The 28th San Francisco International Asian American Film Festival (SFIAAFF) kicks off tomorrow night, March 11 and continues throughout the Bay Area until March 21. I've already posted an overview of the line-up and capsule write-ups of some documentary features. Below are capsule write-ups of 10 narrative features you'll find in the festival, more or less in order of most favorite to least. All were seen on DVD screener, except where noted.
About Elly (Iran dir. Asghar Farhadi)—Director Farhadi deservedly won Best Director prize at 2009's Berlin Film Festival for this complex psychological thriller about a group of young, upper-middle class Tehranis on holiday at the Caspian Sea. After a harrowing, near-tragic event, Elly, a teacher and interloper in the group who's been set up for some uninvited matchmaking, goes and disappears. The film becomes not so much "about" Elly, but about the deceptive, flawed personages who are left to deal with the aftermath of her disappearance. This was Iran's 2009 Oscar submission, and it's a glimpse into an Iranian social milieu we rarely see, at least in films which get exported. My favorite Iranian film since 2005's Iron Island. (Seen at the 2010 Palm Springs International Film Festival.)
City of Life and Death (China dir. Lu Chuan)—Lu spent five years making this stunning masterpiece about the brutal 1937 siege of Nanking by Japanese occupation forces. Brilliantly walking the line between massive widescreen epic (cast of thousands, impressive sets, sweeping score) and intimate art film (B&W, hand-held camera), the film is constructed as a series of tangentially connected set pieces. A group of resistance fighters battle the enemy while perched atop bombed-out buildings. P.O.W.s are marched along atrocity-strewn roads en route to mass execution. In the film's central story, a Chinese collaborator, a German businessman (real-life figure John Rabe) and a young schoolteacher struggle with increasing desperation to maintain the integrity of the city's International Safety Zone, with its 300,000 refugees. Perhaps most surprising is the film's broadminded portrait of a conflicted Japanese sergeant and his relationship with a comfort woman. This month's scheduled U.S. theatrical release of City of Life and Death has been indefinitely postponed while distributor National Geographic Entertainment "negotiates" with the Chinese Film Board. Best to see it at SFIAAFF—this is one film that demands a big-screen experience. And be sure to check out the schedule changes which affect the film.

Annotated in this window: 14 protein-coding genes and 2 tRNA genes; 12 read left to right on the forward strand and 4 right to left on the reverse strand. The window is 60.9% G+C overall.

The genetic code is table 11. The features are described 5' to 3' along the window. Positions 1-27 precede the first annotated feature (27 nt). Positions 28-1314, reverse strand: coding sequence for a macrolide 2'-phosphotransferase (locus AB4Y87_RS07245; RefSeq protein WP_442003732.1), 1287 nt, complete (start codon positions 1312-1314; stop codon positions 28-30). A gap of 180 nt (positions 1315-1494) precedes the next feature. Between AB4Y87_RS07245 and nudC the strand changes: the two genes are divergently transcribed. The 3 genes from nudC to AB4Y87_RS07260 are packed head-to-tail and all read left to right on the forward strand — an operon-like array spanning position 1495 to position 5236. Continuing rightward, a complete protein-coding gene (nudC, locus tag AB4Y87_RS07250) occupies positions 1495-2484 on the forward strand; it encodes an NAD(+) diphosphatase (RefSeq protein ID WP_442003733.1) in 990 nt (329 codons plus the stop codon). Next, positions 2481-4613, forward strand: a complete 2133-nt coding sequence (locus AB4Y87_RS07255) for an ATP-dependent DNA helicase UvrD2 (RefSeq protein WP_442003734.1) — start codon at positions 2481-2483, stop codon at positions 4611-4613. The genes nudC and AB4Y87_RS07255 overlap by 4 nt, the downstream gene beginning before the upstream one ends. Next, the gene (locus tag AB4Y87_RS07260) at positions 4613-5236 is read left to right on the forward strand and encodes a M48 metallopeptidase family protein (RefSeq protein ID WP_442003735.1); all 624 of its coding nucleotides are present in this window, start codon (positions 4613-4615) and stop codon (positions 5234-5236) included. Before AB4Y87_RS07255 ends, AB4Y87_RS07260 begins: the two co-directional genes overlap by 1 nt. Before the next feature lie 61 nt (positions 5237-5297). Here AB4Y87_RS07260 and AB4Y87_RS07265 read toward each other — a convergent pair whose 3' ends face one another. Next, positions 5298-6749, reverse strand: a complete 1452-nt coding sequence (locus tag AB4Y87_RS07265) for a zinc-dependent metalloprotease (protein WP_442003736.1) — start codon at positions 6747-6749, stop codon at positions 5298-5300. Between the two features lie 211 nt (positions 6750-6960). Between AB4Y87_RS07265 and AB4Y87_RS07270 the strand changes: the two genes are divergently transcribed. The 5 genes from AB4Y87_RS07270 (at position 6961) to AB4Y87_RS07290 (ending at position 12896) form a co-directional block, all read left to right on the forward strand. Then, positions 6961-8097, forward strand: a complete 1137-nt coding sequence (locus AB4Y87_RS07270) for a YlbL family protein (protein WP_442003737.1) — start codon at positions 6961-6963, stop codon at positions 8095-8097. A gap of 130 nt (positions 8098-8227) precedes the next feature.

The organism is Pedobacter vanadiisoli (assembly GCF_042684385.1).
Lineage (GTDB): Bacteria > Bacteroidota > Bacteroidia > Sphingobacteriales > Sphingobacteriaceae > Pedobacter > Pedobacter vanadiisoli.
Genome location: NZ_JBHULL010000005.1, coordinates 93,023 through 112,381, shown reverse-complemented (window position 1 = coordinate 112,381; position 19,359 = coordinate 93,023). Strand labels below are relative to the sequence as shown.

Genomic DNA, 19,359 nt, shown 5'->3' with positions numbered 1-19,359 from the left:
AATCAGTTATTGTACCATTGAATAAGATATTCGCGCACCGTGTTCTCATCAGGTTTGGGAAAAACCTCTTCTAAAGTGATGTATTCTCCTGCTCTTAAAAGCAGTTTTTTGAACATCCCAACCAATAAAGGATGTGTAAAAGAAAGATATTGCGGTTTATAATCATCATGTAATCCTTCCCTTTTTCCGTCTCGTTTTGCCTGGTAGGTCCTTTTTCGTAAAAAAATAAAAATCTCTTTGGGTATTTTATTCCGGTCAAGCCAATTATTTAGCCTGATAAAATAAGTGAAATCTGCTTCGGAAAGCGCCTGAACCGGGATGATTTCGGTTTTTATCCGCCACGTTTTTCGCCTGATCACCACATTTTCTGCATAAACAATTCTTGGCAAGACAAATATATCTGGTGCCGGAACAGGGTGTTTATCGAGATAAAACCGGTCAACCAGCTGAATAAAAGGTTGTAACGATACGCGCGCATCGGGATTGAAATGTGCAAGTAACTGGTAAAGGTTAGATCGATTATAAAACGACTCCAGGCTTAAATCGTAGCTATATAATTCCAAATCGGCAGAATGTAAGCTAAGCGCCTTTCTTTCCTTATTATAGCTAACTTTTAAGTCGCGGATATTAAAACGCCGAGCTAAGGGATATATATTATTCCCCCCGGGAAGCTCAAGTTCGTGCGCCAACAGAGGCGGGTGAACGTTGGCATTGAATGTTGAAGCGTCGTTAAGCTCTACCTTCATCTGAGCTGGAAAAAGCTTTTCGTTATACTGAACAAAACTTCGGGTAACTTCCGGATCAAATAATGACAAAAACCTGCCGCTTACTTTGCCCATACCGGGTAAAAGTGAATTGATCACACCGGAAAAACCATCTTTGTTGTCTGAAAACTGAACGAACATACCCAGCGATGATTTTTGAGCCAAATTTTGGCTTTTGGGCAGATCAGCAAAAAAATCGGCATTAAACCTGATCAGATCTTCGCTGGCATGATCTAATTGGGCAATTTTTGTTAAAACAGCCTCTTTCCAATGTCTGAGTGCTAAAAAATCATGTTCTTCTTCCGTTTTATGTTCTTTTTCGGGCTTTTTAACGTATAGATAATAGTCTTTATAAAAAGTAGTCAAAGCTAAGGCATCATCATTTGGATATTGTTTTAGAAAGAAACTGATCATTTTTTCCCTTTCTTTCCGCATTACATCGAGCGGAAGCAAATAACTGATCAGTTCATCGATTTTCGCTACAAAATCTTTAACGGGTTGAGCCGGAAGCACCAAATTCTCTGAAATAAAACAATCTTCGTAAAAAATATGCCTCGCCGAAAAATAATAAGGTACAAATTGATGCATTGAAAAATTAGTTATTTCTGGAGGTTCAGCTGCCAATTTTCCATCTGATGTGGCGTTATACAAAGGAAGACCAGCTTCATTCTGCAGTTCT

The Housemaid (South Korea dir. Kim Ki-young)—For 2010's Out of the Vaults selection, SFIAAFF has chosen this disturbing 1960 doozy which has been restored by Martin Scorsese's World Cinema Foundation and the Korean Film Archive. Rat poison, abortion, blackmail, suicide, marital infidelity, murder and a caged squirrel all figure into this transgressive, anti-consumerist cautionary tale of a music teacher and the treacherous live-in maid who shoehorns her way into his home. From the dripping opening titles, to the nerve-racking score and sound design, to Kim's determined, constantly roaming camera, The Housemaid is an unsettling experience that should be enormous fun to watch with a crowd at the Castro Theater. (Seen on streaming video at The Auteurs.)
Seven Intellectuals in a Bamboo Forest, Part 4 & Part 5 (China dir. Yang Fudong)—Anyone who's curious what contemporary avant-garde Chinese cinema might look like won't want to miss this. And while I normally have a low threshold for ponderous artiness, I found myself engaged throughout. SFIAAFF will be screening two of the piece's five parts with separate admissions. While they're mostly self-contained, there are overlapping motifs and stylistic similarities—both were shot in B&W with zero dialogue and feature studied compositions, slow and purposeful camera movements, and full frontal nudity. Part 4 is set amidst a seaside community of kelp harvesters and dried cuttlefish cultivators. Part 5 takes place in a modern day Shanghai seemingly overshadowed by nostalgia for the city's opulent past of cafes, bathhouses and rooftop baseball (?!?). A coterie of business-dressed men and women, presumably the titular seven intellectuals, lug suitcases across both sea and city landscapes. Of the two parts, I'd probably recommend the more varied and playful Part 5.